But why pay attention to a negative nellie like me? Pelletier assures me that "billionaire Peter Thiel's Breakout Labs [has] funneled $350,000 into Modern Meadow, a startup company that uses 3D printers to manufacture food." Gosh! Between Thiel's dreams of coding a history-ending sooper-intelligent sooper-parental Robot God, and of building a secret pirate libertopian oil-platform paradise off the coast of San Francisco (when you're a Randroidal sooperman it's always nice to have a socialist paradise handy for, you know, hospitals and emergency rescue operations and hygienic restaurants and underhuman support staff and stuff), to think he's also working on 3D-printer cornucopiae for the poors to snack on just goes to show why we Takers just need to get out of the way so the Makers can get on with all that tremendous Making they do! (So far he's actually made a global hedge fund and had an unspecified hand in making PayPal's actual code, and made lots of friends denigrating diversity, but who's counting?)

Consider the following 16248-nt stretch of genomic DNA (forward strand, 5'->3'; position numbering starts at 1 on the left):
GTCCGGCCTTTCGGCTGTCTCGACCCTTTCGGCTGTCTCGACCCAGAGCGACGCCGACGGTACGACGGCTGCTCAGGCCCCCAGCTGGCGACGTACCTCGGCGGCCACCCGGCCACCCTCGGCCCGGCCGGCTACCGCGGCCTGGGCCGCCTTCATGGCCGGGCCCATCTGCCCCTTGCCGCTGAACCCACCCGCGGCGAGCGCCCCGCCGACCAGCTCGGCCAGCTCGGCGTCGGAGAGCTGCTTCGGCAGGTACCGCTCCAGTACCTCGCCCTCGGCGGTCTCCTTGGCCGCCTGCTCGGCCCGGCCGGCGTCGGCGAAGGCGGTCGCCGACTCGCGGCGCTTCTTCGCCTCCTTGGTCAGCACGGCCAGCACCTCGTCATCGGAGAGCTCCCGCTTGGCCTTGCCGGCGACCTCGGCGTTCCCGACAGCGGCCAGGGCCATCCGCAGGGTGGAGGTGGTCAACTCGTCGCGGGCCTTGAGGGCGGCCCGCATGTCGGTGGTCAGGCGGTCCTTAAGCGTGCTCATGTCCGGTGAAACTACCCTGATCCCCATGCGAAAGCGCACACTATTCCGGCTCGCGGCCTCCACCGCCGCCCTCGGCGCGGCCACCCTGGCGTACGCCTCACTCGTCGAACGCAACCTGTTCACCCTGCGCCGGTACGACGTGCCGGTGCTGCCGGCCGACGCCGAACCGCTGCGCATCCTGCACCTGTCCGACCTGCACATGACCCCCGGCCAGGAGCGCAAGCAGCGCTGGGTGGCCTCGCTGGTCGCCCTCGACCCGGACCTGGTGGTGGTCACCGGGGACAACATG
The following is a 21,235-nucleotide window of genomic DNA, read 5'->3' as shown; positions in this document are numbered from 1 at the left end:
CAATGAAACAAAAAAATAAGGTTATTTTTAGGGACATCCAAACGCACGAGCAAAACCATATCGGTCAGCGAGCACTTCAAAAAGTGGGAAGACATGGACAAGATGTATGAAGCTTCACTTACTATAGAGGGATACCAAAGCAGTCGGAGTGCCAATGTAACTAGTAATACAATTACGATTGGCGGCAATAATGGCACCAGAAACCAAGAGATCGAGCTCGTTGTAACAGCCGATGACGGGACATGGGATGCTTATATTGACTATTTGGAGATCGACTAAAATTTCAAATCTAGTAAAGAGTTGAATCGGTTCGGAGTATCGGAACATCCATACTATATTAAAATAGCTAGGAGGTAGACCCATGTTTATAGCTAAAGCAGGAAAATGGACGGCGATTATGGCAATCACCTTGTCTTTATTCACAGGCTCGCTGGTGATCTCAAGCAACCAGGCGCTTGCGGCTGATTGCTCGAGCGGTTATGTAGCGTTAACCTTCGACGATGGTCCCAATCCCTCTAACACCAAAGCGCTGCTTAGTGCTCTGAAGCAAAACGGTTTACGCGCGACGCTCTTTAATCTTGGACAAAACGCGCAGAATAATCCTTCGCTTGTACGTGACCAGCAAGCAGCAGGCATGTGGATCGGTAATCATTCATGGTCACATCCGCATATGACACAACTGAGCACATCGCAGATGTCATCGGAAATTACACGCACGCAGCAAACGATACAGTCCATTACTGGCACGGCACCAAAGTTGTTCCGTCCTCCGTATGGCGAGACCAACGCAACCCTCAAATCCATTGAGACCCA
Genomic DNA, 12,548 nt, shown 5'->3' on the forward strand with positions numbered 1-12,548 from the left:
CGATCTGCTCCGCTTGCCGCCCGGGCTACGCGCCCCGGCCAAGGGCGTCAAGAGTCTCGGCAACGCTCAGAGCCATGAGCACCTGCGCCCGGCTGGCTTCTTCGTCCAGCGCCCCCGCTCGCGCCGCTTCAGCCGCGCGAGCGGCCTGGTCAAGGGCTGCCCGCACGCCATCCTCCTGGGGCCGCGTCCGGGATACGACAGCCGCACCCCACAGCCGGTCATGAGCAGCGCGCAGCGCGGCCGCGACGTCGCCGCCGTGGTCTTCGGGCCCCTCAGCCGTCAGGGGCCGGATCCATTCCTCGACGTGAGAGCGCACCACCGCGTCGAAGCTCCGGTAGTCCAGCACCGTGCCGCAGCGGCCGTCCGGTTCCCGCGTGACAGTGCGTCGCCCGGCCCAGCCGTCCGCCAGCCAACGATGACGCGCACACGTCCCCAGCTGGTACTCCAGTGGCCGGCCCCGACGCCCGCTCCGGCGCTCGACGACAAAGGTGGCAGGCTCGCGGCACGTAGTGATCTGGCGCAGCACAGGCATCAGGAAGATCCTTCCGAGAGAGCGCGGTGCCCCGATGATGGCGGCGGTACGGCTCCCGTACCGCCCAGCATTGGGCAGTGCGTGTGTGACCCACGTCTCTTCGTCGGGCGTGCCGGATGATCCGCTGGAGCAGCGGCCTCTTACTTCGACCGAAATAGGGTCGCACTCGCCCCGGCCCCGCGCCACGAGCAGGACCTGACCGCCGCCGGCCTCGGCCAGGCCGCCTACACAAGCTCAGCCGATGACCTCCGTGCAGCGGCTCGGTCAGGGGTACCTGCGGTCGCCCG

Pelletier soldiers on: "Currently, genetically -created or –modified foods are too expensive, but using Kurzweil's 'law of accelerating returns,' experts predict that in the near future, lab-produced, nutrient-enriched meat will be priced competitively, and accepted by mainstream society as a healthier alternative to animal-grown food."

Perhaps you did not know that Kurzweil's "law of accelerating returns" -- which is not a law but the assumption of an entirely arbitrary subjective perspective from which one can tell a story of accelerating technological growth that looks plausible to those who want it to be true but not to anybody else -- is the sort of thing one can "use," really, let alone the sort of thing the use of which makes one an "expert" in anything, but presumably the extreme credulity demanded by the "law" is now considered by certain "experts" to create causal conditions such that things we do not know how to do and do not know that we will ever be able to do will become at once both knowable and doable. What can one say, but -- awesome, man!